Dominic Jacobelli, MD
Kenneth Bielak, MD, FACSM, FAAFP, CAQSM
Pain in the plantar aspect of the metatarsal (MT) heads
Metatarsalgia can be thought of as a symptom rather than a specific disease.
Primary metatarsalgia develops from intrinsic factors, such as a long first ray, hallux valgus, or other congenital deformities.
Secondary metatarsalgia may result from trauma, overuse, or poor footwear.
Athletes in high-impact sports involving the lower extremities (dancing, running, jumping)
ETIOLOGY AND PATHOPHYSIOLOGY
Repetitive/excessive stress combined with intrinsic and extrinsic factors
The 1st MT head usually carries 30% of the load in weight-bearing. A normal MT arch ensures this balance by providing adequate padding around the 1st MT head. A pronated or splayfoot can disturb this balance, resulting in an abnormally high pressure over the 2nd through 5th MT heads. Over time, reactive tissue can form a callus around the MT heads, which further compounds pain.
Foot deformities: overpronation, pes planus, pes cavus, hallux valgus, prominent MT heads, hammertoe deformity, Morton foot (short 1st MT and a relatively long 2nd MT)
Muscle imbalance or soft tissue dysfunction: tight Achilles tendon or toe extensors, weak toe flexors, laxity in the Lisfranc ligament
Extrinsic factors: obesity, high heels, poorly fitted or worn-down shoes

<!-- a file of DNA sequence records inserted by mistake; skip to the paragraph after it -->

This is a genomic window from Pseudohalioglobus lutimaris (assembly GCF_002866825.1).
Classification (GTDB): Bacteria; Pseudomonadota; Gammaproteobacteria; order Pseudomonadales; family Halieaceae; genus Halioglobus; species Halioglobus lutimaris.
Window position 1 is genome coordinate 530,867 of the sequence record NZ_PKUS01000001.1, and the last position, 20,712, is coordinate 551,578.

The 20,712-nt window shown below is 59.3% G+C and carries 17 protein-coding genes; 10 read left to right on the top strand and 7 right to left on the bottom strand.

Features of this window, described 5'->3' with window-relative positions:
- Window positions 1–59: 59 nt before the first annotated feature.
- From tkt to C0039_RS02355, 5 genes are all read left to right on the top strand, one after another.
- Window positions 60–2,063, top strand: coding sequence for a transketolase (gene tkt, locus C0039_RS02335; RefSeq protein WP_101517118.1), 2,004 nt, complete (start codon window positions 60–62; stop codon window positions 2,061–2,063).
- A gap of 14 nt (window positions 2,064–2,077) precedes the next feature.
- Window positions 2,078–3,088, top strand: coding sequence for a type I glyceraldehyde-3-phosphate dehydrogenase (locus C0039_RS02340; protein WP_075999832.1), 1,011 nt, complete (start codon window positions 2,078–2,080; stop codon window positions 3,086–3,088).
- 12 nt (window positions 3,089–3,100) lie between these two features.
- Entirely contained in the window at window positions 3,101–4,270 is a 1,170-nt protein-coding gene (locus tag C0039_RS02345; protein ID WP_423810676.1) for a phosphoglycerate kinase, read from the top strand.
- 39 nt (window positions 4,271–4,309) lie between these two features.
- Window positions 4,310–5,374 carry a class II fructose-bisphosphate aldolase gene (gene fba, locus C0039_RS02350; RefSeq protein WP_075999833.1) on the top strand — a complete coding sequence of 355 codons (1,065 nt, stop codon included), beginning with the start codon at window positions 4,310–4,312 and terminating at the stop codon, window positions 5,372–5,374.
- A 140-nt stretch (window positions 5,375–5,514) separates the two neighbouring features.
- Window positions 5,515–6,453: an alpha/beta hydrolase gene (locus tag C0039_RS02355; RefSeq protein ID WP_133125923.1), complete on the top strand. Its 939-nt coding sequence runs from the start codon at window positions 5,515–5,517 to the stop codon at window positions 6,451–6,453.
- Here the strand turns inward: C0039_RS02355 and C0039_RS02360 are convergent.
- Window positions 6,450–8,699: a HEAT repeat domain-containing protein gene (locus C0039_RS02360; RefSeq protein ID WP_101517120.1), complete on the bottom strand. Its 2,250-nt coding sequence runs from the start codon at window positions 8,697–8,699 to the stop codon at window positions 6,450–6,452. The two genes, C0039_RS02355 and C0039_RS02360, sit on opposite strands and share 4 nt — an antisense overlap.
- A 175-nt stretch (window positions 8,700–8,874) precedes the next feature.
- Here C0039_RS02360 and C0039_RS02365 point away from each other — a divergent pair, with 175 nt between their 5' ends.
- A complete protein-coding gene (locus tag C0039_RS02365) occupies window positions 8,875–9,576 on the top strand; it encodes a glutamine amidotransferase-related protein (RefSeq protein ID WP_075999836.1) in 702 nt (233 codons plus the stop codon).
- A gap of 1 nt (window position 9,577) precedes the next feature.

Dermatologic issues: calluses and warts
Fat pad atrophy or displacement
Iatrogenic changes from surgeries resulting in unequal force distribution
Wear properly fitted shoes with adequate padding.
Gradual progression of weight-bearing exercise programs
COMMONLY ASSOCIATED CONDITIONS
Intrinsic foot muscle weakness
Calluses and warts
Hallux valgus or rigidus
Hammertoe or claw toe
Morton syndrome (long 2nd MT)
Freiberg infraction (aseptic necrosis of a MT head, most commonly the 2nd, as seen in adolescent sprinters)
Premium Wordpress Themes by UFO Themes
Pain over the plantar surface of the MT heads, typically described as walking with a “pebble in the shoe”
Pain is typically gradual and chronic in onset rather than acute.
Pain is worse in midstance and propulsion phases of walking and running.
Inspect for the presence of callus, edema, erythema, deformity, and skin breaks.
Palpate for tenderness, which is typically located over the distal half of the MT shaft and head.
Pain in the interdigital space or positive MT squeeze test suggests interdigital neuroma.
Range of motion of the phalanges, metatarsophalangeal (MTP) joint, and ankle, especially to dorsiflexion, to evaluate tight gastrocsoleus complex
Gait analysis should be performed.
Neuroma (plantar or Morton neuroma)
Idiopathic MTP joint synovitis
Freiberg disease: ischemic epiphyseal necrosis of the 2nd MT
Inflammatory arthritis of MT joint (rheumatoid arthritis, seronegative spondyloarthropathy, crystalline-induced arthritis, osteoarthritis, septic arthritis)
Salter I fracture (pediatric population)
Sesamoiditis or sesamoid fracture
Cellulitis or infection (diabetic foot, Lyme disease)
WordPress theme by UFO themes